Golden Nugget Pancake House & Restaurant
3234 W. Irving Park Rd.
Chicago, IL 60618
June 12, 2007
Our original plan was to go to the Orange restaurant, but when we arrived, the door was locked. The restaurant supposedly closes at two, but we got there a few minutes before two and the place was already closed and deserted. Undaunted, we got back into the car and drove on in search of pancakes.
Luckily, the Golden Nugget pancake house was not far. We'd been to this particular restaurant a couple times in the past already, and my experiences there were always positive. Granted, I tend to get pretty basic stuff whenever I go there--usually a pancake-and-egg combo--so I don't know what their french toast or waffles are like. I do know that they don't have crepes or blintzes. I've come to expect those things from pancake restaurants, so I was a bit disappointed, but nonetheless, the food was quite satisfying.
The eggs here are better than most of the eggs I've tasted from similar restaurants. They're light, fluffy and buoyant, and they look like actual scrambled eggs, whereas many restaurants will just give you a plate with a something flat and yellowish-brown that looks like it was scraped off the underside of a truck.
The pancakes are moist, fluffy and sweet. They have a very distinctive taste. I have difficulty capturing it in words or explaining how it's different from most other pancakes I've had, but they must put something unusual in their batter.
Joe here. I know it's ridiculous, but we've somehow done more than 20 entries now without visiting even a single pancake house within Chicago city limits. As the months have passed I've become more and more aware of this, realizing that it's probably undermining our cause, or that it possibly could if anyone took notice of it. It reminds me of the Don DeLillo novel White Noise, in which the main character, a college professor specializing in "Hitler studies," privately bemoans the fact that he cannot speak German and lives in fear that his secret will eventually be found out. It's a terrible book, but I always found that plot point particularly amusing.
The last time that we visited the Golden Nugget was on July 16, 2005. I remember this so clearly because it was the afternoon of the first day of the Intonation festival held in Union Park that year. Traffic was light for a Saturday and we got into the city much quicker than we expected, so we had plenty of time to grab a late breakfast before seeking out the green line to head west to the park. It was a great afternoon of music, though come to think of it, we only saw three bands before leaving: Four Tet, The Go! Team, and Prefuse 73. We refilled our bottles of water and sat in the shade during Broken Social Scene, no sense in fighting the masses to stand within a hundred yards of that band. I'd wanted to stay late for Tortoise, but that would have meant sitting through DFA 1979, who took a ridiculous amount of time to even take the stage. By the time they started playing, we were already gone and watching from the el platform.
I'd already seen Tortoise before, four times, actually, so missing out on them was no big deal. The second time I saw them was with a friend at Metro. We met up with a few friends of his, a couple of art school dropouts who were renting a farmhouse out in Plano or God knows where, and who wouldn't stop talking about about all the amazing parties they'd been having and how wasted they'd gotten last week. This was my introduction to the modern indie music dude: guys who read Pitchfork and have esoteric taste, but who act like complete douchebags at a Dave Matthews concert -- screaming at and high-fiving each other -- whenever they go out to a show. I'll never forget one kid in our group in particular. Halfway through the show during "Seneca," he elbowed his way to the front to the crowd. Holding his hands above his head for everyone to see, he started clapping out the rhythms of the song, several minutes before the actual handclap parts even came in. He turned around and smiled to us, obviously incredibly pleased with himself that he was so far ahead of everyone else in this regard, and later bragged about this after the show as we had a late-night break at the Golden Nugget. I didn't have pancakes that night, just some coffee, which said kid proceeded to spill all over me as he drunkenly struggled to open a packet of cream, tearing it open in a violent motion that carried over into my coffee cup. He apologized for this for at least the next ten minutes.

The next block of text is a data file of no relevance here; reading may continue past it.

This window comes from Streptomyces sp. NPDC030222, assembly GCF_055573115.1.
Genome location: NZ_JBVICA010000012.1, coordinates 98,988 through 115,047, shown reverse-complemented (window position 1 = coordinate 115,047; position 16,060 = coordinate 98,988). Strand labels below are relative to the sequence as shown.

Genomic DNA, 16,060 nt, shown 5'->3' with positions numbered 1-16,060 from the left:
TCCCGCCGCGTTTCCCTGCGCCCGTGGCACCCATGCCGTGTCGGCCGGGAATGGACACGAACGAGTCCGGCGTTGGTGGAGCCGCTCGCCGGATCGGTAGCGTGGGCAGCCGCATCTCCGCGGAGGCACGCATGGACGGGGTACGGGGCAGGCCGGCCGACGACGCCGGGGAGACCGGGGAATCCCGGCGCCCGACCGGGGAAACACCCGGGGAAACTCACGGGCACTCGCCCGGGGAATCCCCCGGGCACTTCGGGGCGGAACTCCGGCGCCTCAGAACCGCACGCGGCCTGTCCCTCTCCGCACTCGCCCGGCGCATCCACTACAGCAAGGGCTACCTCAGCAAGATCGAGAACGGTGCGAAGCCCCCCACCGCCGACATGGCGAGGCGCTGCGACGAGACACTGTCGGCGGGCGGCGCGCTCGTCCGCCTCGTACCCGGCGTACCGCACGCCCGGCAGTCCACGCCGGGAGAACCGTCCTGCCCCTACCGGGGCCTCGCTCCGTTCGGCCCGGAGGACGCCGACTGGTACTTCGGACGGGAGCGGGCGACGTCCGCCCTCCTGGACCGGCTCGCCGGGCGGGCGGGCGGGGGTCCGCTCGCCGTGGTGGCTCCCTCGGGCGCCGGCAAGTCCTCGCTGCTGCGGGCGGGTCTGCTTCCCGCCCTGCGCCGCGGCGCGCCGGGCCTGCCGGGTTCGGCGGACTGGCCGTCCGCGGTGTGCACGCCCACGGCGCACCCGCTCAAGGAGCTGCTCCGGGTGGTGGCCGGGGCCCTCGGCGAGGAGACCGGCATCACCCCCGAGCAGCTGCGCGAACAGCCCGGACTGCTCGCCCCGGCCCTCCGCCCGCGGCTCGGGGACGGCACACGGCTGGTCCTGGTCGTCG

Our afternoon at the Golden Nugget this week was much more enjoyable. We seated ourselves as directed to, visited the restrooms, and waited to be served. Considering that we were two of the only diners in the restaurant at all, it took a few more minutes than we were expecting for the waitress to take our order. Perhaps it wasn't a long wait after all, but I was extremely hungry, so it certainly felt like it. Ayinsan ordered the "pancake sandwich," which turned out to be nothing like a sandwich at all. I just ordered a plain order of pancakes. "I hope you're hungry," our waitress said. "Oh, I think I can handle it," I replied. Or so I thought. All I had was just five buttermilk pancakes, and they weren't even very big. But they were very filling and I regretfully had to leave uneaten scraps of the last one on my plate.
There are several Golden Nugget locations throughout Chicago, all located on the north side of the city. We visited the easternmost location on Irving Park Road. I've been past several of the other restaurants, but never inside, so I can't compare this location to any of the others. For more information and some history, there's a Wikipedia entry on the chain.